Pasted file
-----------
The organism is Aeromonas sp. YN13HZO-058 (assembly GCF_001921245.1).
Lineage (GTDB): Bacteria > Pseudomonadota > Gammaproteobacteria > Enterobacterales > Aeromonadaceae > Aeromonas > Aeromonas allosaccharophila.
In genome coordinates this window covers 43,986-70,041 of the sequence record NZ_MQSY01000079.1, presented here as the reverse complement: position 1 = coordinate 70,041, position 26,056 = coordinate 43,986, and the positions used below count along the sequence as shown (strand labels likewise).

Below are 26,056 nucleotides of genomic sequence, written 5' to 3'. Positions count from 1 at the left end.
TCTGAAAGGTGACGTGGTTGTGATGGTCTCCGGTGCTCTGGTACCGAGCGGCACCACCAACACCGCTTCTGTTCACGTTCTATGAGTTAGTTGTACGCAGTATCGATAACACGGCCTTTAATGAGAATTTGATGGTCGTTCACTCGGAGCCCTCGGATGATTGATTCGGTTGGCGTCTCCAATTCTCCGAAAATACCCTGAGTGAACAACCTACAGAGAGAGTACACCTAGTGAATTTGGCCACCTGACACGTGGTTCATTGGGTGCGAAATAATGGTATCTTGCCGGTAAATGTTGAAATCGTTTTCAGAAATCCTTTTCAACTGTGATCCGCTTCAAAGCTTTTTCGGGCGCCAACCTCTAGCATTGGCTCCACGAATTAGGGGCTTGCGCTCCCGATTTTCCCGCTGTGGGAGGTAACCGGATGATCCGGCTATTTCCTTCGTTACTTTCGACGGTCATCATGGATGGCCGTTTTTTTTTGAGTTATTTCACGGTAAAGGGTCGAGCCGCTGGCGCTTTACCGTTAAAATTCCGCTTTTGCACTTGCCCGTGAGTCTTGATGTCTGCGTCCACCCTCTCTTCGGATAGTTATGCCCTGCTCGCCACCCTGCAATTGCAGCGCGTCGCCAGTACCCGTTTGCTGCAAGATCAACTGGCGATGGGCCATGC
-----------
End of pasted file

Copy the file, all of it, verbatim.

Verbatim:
The organism is Aeromonas sp. YN13HZO-058 (assembly GCF_001921245.1).
Lineage (GTDB): Bacteria > Pseudomonadota > Gammaproteobacteria > Enterobacterales > Aeromonadaceae > Aeromonas > Aeromonas allosaccharophila.
In genome coordinates this window covers 43,986-70,041 of the sequence record NZ_MQSY01000079.1, presented here as the reverse complement: position 1 = coordinate 70,041, position 26,056 = coordinate 43,986, and the positions used below count along the sequence as shown (strand labels likewise).

Below are 26,056 nucleotides of genomic sequence, written 5' to 3'. Positions count from 1 at the left end.
TCTGAAAGGTGACGTGGTTGTGATGGTCTCCGGTGCTCTGGTACCGAGCGGCACCACCAACACCGCTTCTGTTCACGTTCTATGAGTTAGTTGTACGCAGTATCGATAACACGGCCTTTAATGAGAATTTGATGGTCGTTCACTCGGAGCCCTCGGATGATTGATTCGGTTGGCGTCTCCAATTCTCCGAAAATACCCTGAGTGAACAACCTACAGAGAGAGTACACCTAGTGAATTTGGCCACCTGACACGTGGTTCATTGGGTGCGAAATAATGGTATCTTGCCGGTAAATGTTGAAATCGTTTTCAGAAATCCTTTTCAACTGTGATCCGCTTCAAAGCTTTTTCGGGCGCCAACCTCTAGCATTGGCTCCACGAATTAGGGGCTTGCGCTCCCGATTTTCCCGCTGTGGGAGGTAACCGGATGATCCGGCTATTTCCTTCGTTACTTTCGACGGTCATCATGGATGGCCGTTTTTTTTTGAGTTATTTCACGGTAAAGGGTCGAGCCGCTGGCGCTTTACCGTTAAAATTCCGCTTTTGCACTTGCCCGTGAGTCTTGATGTCTGCGTCCACCCTCTCTTCGGATAGTTATGCCCTGCTCGCCACCCTGCAATTGCAGCGCGTCGCCAGTACCCGTTTGCTGCAAGATCAACTGGCGATGGGCCATGC